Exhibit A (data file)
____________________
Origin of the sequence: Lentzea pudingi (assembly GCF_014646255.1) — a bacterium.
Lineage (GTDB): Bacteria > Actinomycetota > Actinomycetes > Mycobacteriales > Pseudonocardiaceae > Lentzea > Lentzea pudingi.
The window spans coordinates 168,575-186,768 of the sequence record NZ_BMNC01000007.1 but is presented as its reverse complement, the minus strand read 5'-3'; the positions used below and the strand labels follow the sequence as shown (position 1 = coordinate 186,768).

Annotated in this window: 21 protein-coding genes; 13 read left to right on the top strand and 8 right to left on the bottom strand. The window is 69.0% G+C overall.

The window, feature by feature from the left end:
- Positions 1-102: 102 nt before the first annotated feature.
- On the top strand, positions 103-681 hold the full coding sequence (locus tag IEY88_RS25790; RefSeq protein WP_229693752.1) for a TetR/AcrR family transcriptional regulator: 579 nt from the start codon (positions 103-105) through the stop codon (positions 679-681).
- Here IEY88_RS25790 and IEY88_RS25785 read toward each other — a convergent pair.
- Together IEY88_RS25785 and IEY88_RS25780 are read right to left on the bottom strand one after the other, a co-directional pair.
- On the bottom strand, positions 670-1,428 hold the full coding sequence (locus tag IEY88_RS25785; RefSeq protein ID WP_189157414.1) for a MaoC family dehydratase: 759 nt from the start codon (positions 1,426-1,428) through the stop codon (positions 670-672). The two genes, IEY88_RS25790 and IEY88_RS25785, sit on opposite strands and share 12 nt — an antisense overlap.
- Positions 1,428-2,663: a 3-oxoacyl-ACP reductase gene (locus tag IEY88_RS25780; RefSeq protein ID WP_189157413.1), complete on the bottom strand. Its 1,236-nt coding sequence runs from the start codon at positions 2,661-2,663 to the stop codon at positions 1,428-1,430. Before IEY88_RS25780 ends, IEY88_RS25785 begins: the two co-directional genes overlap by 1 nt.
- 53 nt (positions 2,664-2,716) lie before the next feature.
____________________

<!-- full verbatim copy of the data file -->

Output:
Origin of the sequence: Lentzea pudingi (assembly GCF_014646255.1) — a bacterium.
Lineage (GTDB): Bacteria > Actinomycetota > Actinomycetes > Mycobacteriales > Pseudonocardiaceae > Lentzea > Lentzea pudingi.
The window spans coordinates 168,575-186,768 of the sequence record NZ_BMNC01000007.1 but is presented as its reverse complement, the minus strand read 5'-3'; the positions used below and the strand labels follow the sequence as shown (position 1 = coordinate 186,768).

Annotated in this window: 21 protein-coding genes; 13 read left to right on the top strand and 8 right to left on the bottom strand. The window is 69.0% G+C overall.

The window, feature by feature from the left end:
- Positions 1-102: 102 nt before the first annotated feature.
- On the top strand, positions 103-681 hold the full coding sequence (locus tag IEY88_RS25790; RefSeq protein WP_229693752.1) for a TetR/AcrR family transcriptional regulator: 579 nt from the start codon (positions 103-105) through the stop codon (positions 679-681).
- Here IEY88_RS25790 and IEY88_RS25785 read toward each other — a convergent pair.
- Together IEY88_RS25785 and IEY88_RS25780 are read right to left on the bottom strand one after the other, a co-directional pair.
- On the bottom strand, positions 670-1,428 hold the full coding sequence (locus tag IEY88_RS25785; RefSeq protein ID WP_189157414.1) for a MaoC family dehydratase: 759 nt from the start codon (positions 1,426-1,428) through the stop codon (positions 670-672). The two genes, IEY88_RS25790 and IEY88_RS25785, sit on opposite strands and share 12 nt — an antisense overlap.
- Positions 1,428-2,663: a 3-oxoacyl-ACP reductase gene (locus tag IEY88_RS25780; RefSeq protein ID WP_189157413.1), complete on the bottom strand. Its 1,236-nt coding sequence runs from the start codon at positions 2,661-2,663 to the stop codon at positions 1,428-1,430. Before IEY88_RS25780 ends, IEY88_RS25785 begins: the two co-directional genes overlap by 1 nt.
- 53 nt (positions 2,664-2,716) lie before the next feature.